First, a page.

We only have a limited understanding of the nutrient uptake physiology of individual roots as they age. Despite this shortcoming, the importance of nutrient uptake processes to our understanding of plant nutrition and nutrient cycling cannot be underestimated. In this study, we used a 15N depletion method that allowed for the measurement of nitrate-N uptake rates on intact, individual, fine roots of known age. We expected that N uptake would decline rapidly as fine roots aged, regardless of the environmental conditions and species used. We compared age dependent uptake patterns of young grape cuttings with those of mature vines and with those of tomato. Although patterns of declining uptake with increasing root age were similar for all species and conditions tested, large differences in maximum N uptake rates existed between young cuttings and mature vines, and between woody and herbaceous species. Maximum rates were 10-fold higher for tomato and 3-fold higher for the grape cuttings, when compared with uptake rates of fine roots of mature vines. Coefficients of variation ranged from 43 to 122% within root age groups. The large variability in physiological characteristics of fine roots of the same age, diameter and order suggests that there is a functional diversity within fine roots that is still poorly understood.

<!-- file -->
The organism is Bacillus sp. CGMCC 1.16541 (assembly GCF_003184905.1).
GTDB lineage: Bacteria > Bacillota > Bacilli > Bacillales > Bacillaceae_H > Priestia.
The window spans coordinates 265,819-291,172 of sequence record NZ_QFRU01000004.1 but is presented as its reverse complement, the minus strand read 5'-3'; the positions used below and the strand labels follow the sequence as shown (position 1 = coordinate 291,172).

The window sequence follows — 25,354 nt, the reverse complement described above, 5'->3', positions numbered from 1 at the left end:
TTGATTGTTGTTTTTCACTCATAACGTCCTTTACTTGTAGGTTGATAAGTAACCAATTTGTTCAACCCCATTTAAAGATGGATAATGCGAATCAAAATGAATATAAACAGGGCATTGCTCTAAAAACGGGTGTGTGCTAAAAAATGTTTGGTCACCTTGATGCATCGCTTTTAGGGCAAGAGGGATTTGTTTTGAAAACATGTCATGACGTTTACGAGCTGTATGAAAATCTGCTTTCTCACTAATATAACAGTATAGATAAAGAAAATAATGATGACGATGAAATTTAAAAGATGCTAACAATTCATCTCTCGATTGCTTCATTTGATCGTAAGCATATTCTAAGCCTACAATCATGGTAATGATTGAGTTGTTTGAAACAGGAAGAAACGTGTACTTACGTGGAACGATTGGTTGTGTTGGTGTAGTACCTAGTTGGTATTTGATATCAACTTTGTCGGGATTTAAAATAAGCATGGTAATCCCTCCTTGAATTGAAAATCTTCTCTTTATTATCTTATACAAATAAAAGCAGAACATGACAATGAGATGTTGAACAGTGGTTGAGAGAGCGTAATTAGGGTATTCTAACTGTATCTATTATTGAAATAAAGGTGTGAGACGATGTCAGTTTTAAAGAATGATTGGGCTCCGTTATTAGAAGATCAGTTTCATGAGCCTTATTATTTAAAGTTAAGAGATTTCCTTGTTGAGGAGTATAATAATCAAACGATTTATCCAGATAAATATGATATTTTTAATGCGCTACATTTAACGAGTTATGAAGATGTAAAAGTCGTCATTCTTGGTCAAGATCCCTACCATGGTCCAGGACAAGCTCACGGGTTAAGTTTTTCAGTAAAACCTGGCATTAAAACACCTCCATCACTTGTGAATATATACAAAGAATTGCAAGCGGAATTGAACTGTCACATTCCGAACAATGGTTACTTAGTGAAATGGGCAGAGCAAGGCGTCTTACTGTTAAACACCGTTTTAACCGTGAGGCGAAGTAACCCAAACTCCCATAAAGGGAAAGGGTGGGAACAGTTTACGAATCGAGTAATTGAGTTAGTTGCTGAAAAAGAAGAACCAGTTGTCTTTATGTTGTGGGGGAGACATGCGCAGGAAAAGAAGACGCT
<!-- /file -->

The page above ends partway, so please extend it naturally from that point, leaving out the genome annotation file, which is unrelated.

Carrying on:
All Science Journal Classification (ASJC) codes
- Agronomy and Crop Science
- Plant Science